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“Old Manor of the Iwasaki Family, founder of Mitsubishi”

Kyu Iwasaki-tei Teien
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US$400.00*
and up
Tokyo Private Custom Full-Day Walking Tour
Ranked #21 of 336 things to do in Taito
Certificate of Excellence
Tokyo, Japan
Level 6 Contributor
123 reviews
84 attraction reviews
common_n_attraction_reviews_1bd8 325 helpful votes
“Old Manor of the Iwasaki Family, founder of Mitsubishi”
Reviewed 11 June 2012

I have little to add to the previous great review on this manor near Shinobazu Pond in Ueno. I would have to say that there is really little to see apart from the Condor designed building itself, as the garden is reduced to only a tiny part of the original, most of what was in the building was confiscated by the GHQ after war, and most of the Japanese quarter was destroyed during the years. The view from the terrace is blocked by ugly old concrete buildings that occupy parts of the former Iwasaki family property. It is great that they saved this interesting decorated manor, and hopefully the Tokyo Metropolitan Government revise the area and use it for better purposes (as this property is a relatively new acquisition). Perhaps cooperate with Mitsubishi and place some artifacts of their corporate museums that are not permanently exhibited? At least they could have more description and items on industrialization of Japan? Also, the lawn should be more properly looked after, as they do collect admission charge of 400 yen.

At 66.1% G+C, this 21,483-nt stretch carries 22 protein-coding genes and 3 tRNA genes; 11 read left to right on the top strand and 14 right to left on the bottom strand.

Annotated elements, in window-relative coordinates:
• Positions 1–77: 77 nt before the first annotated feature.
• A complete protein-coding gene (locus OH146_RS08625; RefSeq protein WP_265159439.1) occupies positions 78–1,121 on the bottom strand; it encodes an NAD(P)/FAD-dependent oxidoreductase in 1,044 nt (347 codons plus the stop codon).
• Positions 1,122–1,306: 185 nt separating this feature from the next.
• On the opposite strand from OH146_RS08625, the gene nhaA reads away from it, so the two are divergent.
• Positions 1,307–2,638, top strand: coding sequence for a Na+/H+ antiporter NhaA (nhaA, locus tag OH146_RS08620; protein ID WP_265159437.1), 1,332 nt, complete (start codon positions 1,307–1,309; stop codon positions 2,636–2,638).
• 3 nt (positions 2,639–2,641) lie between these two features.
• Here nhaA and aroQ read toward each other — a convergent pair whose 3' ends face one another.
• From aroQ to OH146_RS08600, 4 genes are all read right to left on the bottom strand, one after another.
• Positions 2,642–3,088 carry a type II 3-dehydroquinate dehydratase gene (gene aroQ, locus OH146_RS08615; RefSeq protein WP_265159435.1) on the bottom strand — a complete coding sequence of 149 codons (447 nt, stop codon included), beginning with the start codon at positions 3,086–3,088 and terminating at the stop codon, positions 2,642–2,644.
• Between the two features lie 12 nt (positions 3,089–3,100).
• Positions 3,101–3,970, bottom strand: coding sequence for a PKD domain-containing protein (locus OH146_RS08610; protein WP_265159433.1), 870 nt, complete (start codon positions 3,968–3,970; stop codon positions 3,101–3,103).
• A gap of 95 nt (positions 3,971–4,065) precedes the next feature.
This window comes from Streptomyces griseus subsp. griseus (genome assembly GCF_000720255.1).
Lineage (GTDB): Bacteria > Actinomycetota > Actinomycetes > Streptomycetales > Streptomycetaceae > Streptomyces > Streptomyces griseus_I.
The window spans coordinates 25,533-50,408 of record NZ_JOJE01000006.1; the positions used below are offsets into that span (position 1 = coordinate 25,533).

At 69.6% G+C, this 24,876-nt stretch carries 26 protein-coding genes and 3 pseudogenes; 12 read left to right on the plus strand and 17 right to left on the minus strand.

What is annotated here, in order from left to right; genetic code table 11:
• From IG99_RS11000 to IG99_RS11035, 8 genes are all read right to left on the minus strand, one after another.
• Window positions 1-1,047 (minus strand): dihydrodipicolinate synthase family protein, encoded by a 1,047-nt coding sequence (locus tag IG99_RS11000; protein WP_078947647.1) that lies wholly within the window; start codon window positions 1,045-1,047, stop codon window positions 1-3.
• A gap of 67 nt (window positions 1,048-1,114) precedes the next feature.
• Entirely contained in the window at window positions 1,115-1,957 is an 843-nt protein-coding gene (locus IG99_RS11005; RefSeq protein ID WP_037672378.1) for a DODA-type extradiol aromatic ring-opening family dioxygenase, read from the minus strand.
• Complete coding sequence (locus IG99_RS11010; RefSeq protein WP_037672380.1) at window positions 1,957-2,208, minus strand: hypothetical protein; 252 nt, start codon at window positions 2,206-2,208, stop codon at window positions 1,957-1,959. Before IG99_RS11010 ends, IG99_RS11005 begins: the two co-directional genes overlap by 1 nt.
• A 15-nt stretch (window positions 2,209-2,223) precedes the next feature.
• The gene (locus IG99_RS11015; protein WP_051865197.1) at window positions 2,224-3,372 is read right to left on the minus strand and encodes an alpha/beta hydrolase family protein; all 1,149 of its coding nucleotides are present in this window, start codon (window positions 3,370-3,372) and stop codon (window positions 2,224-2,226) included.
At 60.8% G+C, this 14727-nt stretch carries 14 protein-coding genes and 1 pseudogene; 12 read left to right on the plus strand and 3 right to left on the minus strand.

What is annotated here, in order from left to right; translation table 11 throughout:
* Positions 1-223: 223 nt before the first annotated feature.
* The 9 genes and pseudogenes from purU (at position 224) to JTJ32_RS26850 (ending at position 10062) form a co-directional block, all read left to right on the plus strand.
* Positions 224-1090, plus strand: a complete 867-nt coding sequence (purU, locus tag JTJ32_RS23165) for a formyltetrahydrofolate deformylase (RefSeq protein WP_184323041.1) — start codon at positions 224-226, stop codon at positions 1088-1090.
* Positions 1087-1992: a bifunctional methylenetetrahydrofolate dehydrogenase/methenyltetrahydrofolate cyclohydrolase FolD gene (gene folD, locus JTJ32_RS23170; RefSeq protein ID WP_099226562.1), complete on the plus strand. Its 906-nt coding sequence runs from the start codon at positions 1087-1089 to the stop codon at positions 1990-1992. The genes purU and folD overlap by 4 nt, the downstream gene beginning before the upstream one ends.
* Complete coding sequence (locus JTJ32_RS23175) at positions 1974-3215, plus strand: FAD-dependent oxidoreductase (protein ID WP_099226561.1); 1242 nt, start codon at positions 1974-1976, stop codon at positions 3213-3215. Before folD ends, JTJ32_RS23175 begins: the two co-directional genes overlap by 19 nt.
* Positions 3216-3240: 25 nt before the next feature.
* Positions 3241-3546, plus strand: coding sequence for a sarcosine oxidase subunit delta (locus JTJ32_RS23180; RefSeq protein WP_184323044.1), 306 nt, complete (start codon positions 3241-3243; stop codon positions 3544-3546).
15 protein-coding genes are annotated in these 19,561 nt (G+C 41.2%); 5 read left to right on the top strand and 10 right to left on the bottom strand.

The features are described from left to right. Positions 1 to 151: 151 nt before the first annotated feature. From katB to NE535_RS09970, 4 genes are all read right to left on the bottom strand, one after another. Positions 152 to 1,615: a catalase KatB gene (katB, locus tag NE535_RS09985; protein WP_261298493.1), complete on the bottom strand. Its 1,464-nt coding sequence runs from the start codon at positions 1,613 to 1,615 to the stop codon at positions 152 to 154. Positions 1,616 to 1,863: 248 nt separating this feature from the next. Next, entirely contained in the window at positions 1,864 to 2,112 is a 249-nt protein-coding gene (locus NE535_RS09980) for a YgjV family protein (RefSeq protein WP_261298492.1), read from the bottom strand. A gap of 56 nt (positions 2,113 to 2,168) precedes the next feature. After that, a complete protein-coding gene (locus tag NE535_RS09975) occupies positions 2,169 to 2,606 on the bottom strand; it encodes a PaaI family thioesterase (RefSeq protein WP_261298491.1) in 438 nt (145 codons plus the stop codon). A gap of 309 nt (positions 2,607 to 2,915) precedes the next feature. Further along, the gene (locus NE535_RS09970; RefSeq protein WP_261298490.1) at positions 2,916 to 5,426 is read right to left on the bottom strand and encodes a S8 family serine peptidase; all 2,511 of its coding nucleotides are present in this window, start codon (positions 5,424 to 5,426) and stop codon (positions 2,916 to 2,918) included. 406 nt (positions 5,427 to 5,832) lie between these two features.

It is a nice visit overall, if done together with the house of Yokoyama Taikan by the Shinobazu Pond. Taikan was a master of Nihonga (Japanese style neo-classical painting), which displays a small part of his collection in rotation. Also, the museums in Ueno Park shouldn't be missed.
Instead of wasting money on totally new glass and steel buildings like the museum in Roppongi (which doesn't house a permanent collection!!), Tokyo Metropolitan Government should acquire land next to these important cultural/historical heritages and build a proper specialized institution. People with rather shallow understanding of art and culture are in administrative position, which is very sad.